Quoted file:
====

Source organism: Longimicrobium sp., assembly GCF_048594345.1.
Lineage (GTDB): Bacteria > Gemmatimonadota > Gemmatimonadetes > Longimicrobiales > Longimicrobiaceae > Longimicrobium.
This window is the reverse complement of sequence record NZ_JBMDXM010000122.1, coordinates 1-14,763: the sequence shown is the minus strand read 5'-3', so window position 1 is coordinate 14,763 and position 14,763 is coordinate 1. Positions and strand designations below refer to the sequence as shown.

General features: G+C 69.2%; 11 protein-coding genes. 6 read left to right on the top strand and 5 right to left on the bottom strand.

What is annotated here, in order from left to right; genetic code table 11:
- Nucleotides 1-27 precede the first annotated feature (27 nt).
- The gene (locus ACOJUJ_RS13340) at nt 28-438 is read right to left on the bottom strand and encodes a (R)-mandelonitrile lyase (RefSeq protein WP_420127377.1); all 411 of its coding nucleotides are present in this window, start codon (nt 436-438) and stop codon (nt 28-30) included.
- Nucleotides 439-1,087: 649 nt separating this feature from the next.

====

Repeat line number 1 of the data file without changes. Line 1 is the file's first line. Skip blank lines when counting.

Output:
Source organism: Longimicrobium sp., assembly GCF_048594345.1.